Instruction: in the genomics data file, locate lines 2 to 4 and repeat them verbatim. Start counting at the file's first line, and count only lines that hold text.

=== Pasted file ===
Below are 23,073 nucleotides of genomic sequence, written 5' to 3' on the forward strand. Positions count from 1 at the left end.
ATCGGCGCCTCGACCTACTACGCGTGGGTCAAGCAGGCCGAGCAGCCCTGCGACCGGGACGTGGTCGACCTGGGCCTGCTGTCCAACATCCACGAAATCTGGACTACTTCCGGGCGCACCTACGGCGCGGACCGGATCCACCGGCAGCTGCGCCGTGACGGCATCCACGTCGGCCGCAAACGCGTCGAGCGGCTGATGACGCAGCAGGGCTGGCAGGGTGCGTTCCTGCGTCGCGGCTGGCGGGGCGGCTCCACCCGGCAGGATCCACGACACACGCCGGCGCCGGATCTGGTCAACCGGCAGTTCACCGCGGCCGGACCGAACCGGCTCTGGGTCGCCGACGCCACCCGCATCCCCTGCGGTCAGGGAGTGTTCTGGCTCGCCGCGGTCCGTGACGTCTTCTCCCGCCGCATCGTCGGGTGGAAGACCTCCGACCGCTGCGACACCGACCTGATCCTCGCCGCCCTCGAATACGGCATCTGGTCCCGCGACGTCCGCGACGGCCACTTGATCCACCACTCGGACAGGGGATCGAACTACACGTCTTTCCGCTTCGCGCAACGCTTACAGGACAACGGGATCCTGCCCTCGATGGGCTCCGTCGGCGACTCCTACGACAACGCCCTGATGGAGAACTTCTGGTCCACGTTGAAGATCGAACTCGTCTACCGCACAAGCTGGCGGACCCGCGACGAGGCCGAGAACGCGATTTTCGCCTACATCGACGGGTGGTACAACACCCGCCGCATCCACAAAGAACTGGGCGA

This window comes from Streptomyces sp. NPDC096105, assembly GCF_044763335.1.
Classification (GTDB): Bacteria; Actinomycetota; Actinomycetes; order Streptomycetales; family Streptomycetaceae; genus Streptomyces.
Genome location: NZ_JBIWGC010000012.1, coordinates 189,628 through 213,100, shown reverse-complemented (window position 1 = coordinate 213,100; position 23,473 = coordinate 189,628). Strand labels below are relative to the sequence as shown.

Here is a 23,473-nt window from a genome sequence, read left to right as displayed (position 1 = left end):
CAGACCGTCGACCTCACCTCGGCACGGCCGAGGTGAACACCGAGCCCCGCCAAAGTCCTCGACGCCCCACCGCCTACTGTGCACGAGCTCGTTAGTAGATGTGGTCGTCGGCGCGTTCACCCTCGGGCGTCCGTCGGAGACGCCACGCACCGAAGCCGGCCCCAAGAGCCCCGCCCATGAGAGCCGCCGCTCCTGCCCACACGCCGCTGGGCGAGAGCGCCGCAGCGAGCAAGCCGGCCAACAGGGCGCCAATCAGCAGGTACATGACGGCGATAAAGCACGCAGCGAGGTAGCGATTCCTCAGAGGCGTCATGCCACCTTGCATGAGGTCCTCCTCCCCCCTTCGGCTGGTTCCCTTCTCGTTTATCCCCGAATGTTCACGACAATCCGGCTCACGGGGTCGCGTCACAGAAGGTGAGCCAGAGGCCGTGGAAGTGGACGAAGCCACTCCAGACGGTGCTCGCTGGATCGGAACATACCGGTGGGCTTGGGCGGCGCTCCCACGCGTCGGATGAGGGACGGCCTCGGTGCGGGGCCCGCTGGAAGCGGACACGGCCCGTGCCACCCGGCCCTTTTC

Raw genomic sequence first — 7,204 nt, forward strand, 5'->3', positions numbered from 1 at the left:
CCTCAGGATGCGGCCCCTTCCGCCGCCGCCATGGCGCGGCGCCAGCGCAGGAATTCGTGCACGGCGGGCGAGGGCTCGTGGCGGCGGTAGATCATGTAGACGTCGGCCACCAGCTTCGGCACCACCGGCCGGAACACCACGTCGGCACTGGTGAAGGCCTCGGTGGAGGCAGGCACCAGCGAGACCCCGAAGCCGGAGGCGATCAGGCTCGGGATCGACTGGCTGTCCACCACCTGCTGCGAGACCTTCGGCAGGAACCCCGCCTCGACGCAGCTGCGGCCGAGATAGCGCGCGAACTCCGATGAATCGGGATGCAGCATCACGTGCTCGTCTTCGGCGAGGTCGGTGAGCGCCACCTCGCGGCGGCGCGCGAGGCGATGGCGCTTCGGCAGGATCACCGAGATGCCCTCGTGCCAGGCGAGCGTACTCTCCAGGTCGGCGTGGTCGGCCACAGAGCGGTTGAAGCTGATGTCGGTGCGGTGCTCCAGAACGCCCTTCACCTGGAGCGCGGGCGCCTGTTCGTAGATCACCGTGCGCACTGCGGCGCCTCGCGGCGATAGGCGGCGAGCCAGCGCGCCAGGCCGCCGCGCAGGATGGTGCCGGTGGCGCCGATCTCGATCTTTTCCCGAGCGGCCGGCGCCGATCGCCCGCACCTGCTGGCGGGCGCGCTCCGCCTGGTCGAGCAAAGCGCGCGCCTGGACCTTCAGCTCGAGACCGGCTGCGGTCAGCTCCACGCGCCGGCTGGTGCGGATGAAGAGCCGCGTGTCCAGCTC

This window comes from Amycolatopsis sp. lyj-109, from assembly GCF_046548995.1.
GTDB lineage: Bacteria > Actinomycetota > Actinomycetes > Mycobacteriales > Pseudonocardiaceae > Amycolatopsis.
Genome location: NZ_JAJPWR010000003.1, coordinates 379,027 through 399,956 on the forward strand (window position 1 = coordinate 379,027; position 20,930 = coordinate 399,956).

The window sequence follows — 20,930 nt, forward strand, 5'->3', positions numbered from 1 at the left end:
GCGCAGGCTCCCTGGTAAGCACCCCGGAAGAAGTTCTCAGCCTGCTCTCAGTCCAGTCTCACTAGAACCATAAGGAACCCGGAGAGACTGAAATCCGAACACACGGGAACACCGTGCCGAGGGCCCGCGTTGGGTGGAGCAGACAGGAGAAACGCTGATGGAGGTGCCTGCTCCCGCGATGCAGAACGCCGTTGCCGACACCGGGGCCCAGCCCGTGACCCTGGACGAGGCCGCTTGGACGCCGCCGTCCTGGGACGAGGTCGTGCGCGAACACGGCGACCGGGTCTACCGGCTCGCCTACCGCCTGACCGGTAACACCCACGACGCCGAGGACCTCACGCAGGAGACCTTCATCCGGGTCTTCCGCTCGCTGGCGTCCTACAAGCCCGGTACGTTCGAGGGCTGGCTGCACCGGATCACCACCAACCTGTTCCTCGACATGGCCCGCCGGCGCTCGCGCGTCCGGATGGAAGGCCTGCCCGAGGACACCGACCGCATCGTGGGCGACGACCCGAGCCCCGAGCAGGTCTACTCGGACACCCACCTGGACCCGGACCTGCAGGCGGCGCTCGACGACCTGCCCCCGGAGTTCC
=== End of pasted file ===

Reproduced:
ATCGGCGCCTCGACCTACTACGCGTGGGTCAAGCAGGCCGAGCAGCCCTGCGACCGGGACGTGGTCGACCTGGGCCTGCTGTCCAACATCCACGAAATCTGGACTACTTCCGGGCGCACCTACGGCGCGGACCGGATCCACCGGCAGCTGCGCCGTGACGGCATCCACGTCGGCCGCAAACGCGTCGAGCGGCTGATGACGCAGCAGGGCTGGCAGGGTGCGTTCCTGCGTCGCGGCTGGCGGGGCGGCTCCACCCGGCAGGATCCACGACACACGCCGGCGCCGGATCTGGTCAACCGGCAGTTCACCGCGGCCGGACCGAACCGGCTCTGGGTCGCCGACGCCACCCGCATCCCCTGCGGTCAGGGAGTGTTCTGGCTCGCCGCGGTCCGTGACGTCTTCTCCCGCCGCATCGTCGGGTGGAAGACCTCCGACCGCTGCGACACCGACCTGATCCTCGCCGCCCTCGAATACGGCATCTGGTCCCGCGACGTCCGCGACGGCCACTTGATCCACCACTCGGACAGGGGATCGAACTACACGTCTTTCCGCTTCGCGCAACGCTTACAGGACAACGGGATCCTGCCCTCGATGGGCTCCGTCGGCGACTCCTACGACAACGCCCTGATGGAGAACTTCTGGTCCACGTTGAAGATCGAACTCGTCTACCGCACAAGCTGGCGGACCCGCGACGAGGCCGAGAACGCGATTTTCGCCTACATCGACGGGTGGTACAACACCCGCCGCATCCACAAAGAACTGGGCGA

This window comes from Streptomyces sp. NPDC096105, assembly GCF_044763335.1.
Classification (GTDB): Bacteria; Actinomycetota; Actinomycetes; order Streptomycetales; family Streptomycetaceae; genus Streptomyces.